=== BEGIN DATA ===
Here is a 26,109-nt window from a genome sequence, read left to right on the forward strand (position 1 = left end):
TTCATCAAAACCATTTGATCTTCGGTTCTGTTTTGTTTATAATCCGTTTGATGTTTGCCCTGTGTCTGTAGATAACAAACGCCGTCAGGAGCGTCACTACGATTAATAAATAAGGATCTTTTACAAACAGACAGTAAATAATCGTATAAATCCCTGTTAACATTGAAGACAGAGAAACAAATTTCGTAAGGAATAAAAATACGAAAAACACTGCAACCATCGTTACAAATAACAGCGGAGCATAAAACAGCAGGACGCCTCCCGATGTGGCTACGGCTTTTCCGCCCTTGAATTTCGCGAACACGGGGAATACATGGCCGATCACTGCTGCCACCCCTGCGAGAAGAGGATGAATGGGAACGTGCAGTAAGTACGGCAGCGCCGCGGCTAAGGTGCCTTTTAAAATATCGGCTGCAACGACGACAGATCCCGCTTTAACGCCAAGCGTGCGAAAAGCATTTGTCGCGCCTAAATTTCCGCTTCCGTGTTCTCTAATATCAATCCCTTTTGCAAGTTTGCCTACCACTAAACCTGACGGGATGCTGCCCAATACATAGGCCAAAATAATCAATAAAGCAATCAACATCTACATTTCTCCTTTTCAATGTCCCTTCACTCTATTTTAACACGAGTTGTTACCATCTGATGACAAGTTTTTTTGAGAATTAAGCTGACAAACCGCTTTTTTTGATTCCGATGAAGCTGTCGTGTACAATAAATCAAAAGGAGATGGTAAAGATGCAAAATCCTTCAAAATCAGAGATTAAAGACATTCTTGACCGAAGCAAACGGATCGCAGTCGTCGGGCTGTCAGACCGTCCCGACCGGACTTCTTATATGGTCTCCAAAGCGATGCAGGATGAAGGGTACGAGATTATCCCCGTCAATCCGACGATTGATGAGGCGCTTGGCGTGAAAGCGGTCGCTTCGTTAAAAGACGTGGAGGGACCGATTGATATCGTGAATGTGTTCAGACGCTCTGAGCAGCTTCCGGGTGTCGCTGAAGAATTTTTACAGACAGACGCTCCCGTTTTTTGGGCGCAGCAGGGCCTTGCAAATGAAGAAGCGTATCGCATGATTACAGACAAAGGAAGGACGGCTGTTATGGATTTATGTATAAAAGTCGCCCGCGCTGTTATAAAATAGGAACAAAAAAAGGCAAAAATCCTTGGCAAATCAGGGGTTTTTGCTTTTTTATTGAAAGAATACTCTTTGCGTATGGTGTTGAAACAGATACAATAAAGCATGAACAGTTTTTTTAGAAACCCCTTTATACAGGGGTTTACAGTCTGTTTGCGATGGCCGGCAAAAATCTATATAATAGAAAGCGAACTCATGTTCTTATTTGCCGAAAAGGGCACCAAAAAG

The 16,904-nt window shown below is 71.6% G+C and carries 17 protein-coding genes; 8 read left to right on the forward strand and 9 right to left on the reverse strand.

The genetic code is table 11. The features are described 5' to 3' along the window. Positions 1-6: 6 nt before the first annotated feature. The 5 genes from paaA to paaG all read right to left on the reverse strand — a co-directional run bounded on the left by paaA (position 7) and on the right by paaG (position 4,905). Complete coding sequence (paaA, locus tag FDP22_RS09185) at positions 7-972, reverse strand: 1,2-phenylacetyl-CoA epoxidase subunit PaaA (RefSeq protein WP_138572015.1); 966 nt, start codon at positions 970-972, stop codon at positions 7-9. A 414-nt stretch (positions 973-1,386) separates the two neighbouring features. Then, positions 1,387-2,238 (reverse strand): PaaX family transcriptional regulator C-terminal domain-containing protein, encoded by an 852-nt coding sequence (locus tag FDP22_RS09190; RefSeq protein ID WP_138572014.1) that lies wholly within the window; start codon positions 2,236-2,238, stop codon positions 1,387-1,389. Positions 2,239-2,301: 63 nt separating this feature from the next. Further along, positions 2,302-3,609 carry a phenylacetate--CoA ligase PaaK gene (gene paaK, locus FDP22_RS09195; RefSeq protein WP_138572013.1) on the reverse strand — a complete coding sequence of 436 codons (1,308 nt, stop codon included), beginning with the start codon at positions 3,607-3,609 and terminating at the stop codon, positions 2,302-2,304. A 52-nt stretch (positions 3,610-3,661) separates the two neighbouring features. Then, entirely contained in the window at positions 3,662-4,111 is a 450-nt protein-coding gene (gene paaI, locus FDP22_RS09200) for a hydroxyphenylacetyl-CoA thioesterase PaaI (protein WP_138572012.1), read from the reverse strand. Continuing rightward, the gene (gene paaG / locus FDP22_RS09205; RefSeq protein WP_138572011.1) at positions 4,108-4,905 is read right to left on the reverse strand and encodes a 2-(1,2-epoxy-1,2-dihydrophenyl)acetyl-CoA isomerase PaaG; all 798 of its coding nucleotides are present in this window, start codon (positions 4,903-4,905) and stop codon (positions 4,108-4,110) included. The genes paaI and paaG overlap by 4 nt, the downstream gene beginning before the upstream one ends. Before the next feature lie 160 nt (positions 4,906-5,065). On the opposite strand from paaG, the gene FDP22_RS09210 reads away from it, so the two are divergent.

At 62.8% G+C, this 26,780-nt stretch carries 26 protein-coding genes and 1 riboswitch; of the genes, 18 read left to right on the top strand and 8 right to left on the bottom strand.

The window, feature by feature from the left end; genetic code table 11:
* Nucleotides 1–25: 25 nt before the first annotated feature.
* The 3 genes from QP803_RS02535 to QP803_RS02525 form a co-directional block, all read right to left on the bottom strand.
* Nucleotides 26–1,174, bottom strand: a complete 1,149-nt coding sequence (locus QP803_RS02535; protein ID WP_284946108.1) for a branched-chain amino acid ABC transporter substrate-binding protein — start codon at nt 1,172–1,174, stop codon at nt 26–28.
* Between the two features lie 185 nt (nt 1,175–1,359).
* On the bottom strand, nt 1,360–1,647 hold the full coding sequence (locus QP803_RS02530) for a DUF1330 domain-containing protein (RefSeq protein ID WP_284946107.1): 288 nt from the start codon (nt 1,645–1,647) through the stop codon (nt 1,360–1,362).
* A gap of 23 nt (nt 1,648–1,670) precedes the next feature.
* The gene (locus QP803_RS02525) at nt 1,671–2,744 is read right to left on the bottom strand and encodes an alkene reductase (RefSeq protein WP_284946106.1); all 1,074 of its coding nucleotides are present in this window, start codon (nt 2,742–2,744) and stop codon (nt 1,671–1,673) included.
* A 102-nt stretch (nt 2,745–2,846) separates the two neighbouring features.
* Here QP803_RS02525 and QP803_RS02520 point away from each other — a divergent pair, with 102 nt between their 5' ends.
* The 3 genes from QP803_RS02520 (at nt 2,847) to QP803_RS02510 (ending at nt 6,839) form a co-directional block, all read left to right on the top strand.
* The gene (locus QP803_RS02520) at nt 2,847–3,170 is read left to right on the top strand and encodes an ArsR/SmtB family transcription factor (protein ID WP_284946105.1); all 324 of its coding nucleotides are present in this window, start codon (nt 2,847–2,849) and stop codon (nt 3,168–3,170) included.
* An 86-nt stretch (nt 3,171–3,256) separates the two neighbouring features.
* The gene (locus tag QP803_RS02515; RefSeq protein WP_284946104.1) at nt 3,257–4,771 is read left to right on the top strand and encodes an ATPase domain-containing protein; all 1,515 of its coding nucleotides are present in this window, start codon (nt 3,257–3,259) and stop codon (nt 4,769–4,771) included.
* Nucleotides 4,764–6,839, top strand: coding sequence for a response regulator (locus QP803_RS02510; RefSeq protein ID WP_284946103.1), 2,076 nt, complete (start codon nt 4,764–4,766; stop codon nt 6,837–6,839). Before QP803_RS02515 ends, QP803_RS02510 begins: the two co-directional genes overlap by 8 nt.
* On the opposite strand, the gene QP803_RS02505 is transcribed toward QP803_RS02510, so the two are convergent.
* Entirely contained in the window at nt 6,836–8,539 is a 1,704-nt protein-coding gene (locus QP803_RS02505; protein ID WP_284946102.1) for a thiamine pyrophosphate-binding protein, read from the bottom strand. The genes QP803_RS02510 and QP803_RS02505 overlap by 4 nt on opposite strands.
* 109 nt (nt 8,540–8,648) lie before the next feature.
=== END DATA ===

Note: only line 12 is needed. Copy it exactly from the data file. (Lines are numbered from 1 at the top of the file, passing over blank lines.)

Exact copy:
* A gap of 23 nt (nt 1,648–1,670) precedes the next feature.